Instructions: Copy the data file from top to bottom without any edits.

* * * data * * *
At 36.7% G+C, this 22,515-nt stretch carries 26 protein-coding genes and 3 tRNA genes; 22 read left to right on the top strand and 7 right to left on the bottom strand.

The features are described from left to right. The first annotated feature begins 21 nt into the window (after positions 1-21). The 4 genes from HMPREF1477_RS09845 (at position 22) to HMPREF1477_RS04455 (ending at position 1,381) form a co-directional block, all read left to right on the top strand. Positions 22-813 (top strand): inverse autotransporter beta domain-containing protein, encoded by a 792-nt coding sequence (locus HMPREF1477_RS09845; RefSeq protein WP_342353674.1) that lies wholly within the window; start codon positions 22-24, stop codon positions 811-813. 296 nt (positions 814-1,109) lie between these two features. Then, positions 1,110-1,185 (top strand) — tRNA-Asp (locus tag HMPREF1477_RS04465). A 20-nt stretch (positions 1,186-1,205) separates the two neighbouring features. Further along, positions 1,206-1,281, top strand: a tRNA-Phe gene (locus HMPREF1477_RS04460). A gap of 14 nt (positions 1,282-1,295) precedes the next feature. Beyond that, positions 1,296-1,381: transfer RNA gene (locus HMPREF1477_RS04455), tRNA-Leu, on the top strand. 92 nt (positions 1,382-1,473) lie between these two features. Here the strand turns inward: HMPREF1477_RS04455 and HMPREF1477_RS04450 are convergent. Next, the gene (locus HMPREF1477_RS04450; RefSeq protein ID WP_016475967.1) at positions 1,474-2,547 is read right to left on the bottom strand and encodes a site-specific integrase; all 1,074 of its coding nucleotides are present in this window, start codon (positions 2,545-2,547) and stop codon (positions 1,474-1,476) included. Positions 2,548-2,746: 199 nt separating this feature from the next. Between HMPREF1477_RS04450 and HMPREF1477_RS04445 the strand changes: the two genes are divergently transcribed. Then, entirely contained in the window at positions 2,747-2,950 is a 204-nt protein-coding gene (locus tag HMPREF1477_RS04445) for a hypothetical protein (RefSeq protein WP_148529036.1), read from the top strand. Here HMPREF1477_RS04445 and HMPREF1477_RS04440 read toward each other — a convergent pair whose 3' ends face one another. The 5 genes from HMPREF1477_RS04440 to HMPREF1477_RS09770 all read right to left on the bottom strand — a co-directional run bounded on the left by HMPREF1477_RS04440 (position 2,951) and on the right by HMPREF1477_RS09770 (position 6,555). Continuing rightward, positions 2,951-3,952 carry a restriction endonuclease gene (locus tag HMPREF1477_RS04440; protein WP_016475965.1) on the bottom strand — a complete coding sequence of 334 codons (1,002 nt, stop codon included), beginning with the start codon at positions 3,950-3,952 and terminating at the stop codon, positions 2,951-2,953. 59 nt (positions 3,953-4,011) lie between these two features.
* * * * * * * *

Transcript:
At 36.7% G+C, this 22,515-nt stretch carries 26 protein-coding genes and 3 tRNA genes; 22 read left to right on the top strand and 7 right to left on the bottom strand.

The features are described from left to right. The first annotated feature begins 21 nt into the window (after positions 1-21). The 4 genes from HMPREF1477_RS09845 (at position 22) to HMPREF1477_RS04455 (ending at position 1,381) form a co-directional block, all read left to right on the top strand. Positions 22-813 (top strand): inverse autotransporter beta domain-containing protein, encoded by a 792-nt coding sequence (locus HMPREF1477_RS09845; RefSeq protein WP_342353674.1) that lies wholly within the window; start codon positions 22-24, stop codon positions 811-813. 296 nt (positions 814-1,109) lie between these two features. Then, positions 1,110-1,185 (top strand) — tRNA-Asp (locus tag HMPREF1477_RS04465). A 20-nt stretch (positions 1,186-1,205) separates the two neighbouring features. Further along, positions 1,206-1,281, top strand: a tRNA-Phe gene (locus HMPREF1477_RS04460). A gap of 14 nt (positions 1,282-1,295) precedes the next feature. Beyond that, positions 1,296-1,381: transfer RNA gene (locus HMPREF1477_RS04455), tRNA-Leu, on the top strand. 92 nt (positions 1,382-1,473) lie between these two features. Here the strand turns inward: HMPREF1477_RS04455 and HMPREF1477_RS04450 are convergent. Next, the gene (locus HMPREF1477_RS04450; RefSeq protein ID WP_016475967.1) at positions 1,474-2,547 is read right to left on the bottom strand and encodes a site-specific integrase; all 1,074 of its coding nucleotides are present in this window, start codon (positions 2,545-2,547) and stop codon (positions 1,474-1,476) included. Positions 2,548-2,746: 199 nt separating this feature from the next. Between HMPREF1477_RS04450 and HMPREF1477_RS04445 the strand changes: the two genes are divergently transcribed. Then, entirely contained in the window at positions 2,747-2,950 is a 204-nt protein-coding gene (locus tag HMPREF1477_RS04445) for a hypothetical protein (RefSeq protein WP_148529036.1), read from the top strand. Here HMPREF1477_RS04445 and HMPREF1477_RS04440 read toward each other — a convergent pair whose 3' ends face one another. The 5 genes from HMPREF1477_RS04440 to HMPREF1477_RS09770 all read right to left on the bottom strand — a co-directional run bounded on the left by HMPREF1477_RS04440 (position 2,951) and on the right by HMPREF1477_RS09770 (position 6,555). Continuing rightward, positions 2,951-3,952 carry a restriction endonuclease gene (locus tag HMPREF1477_RS04440; protein WP_016475965.1) on the bottom strand — a complete coding sequence of 334 codons (1,002 nt, stop codon included), beginning with the start codon at positions 3,950-3,952 and terminating at the stop codon, positions 2,951-2,953. 59 nt (positions 3,953-4,011) lie between these two features.